Materials sovereignty: Pathways for shaping nanotechnology design
- Author(s): Kokai, Akos;
- Iles, Alastair
- et al.
Published Web Locationhttps://www.elementascience.org/article/10.1525/elementa.410/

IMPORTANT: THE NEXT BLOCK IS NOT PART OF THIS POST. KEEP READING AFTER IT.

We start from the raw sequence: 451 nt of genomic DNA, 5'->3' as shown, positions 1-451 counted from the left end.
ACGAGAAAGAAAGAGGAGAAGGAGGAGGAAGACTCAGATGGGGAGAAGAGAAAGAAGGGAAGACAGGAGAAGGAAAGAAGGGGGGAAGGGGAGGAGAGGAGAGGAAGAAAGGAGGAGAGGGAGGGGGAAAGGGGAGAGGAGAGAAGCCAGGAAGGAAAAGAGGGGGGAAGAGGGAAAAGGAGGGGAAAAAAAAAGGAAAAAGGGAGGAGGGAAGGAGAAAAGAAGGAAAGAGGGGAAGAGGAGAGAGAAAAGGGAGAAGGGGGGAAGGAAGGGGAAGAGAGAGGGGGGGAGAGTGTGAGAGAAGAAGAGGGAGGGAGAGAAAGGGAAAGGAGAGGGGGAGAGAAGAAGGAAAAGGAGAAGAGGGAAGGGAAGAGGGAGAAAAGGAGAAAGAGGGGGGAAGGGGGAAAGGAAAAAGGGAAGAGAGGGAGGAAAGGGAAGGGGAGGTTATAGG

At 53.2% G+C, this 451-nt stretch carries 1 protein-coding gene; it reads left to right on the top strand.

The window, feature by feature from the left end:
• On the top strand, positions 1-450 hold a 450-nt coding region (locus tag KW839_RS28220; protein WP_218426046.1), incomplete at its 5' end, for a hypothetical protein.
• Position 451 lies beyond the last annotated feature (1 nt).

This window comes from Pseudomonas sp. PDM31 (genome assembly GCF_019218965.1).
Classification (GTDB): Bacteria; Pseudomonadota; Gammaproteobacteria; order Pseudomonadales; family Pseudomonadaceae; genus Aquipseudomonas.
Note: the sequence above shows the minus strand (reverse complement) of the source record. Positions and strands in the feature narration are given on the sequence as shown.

People in contemporary industrial societies encounter countless novel materials that did not exist previously, many of which present risks to health and environment. In this article, we build on the concept of “materials sovereignty” as the right of people to use and be surrounded by environmentally benign, non-toxic, and renewing materials in their everyday lives. As a rights-based approach, materials sovereignty may help change the politics of governing materials. We suggest that social movements that explicitly base interventions into design on materials sovereignty may be better able to gain traction in changing industrial production. We consider the case of nanotechnology as a particularly challenging field for social movement intervention. We review several pathways that have been used by social movement organizations in attempts to influence the development of nanomaterials, but which have met with limited success. We more closely examine three participatory pathways through which social movements could intervene more directly into material design: participatory technology assessment, collaboration with industry, and co-design. We identify three key elements of materials sovereignty: participatory knowledge systems, which create multi-directional flows of knowledge and agency; the embedding of citizen voices into design processes; and building accountability systems. Of the pathways we examine here, co-design appears to be the most promising from a theoretical and ethical perspective, but there remain significant institutional and organizational challenges for bringing it into practice.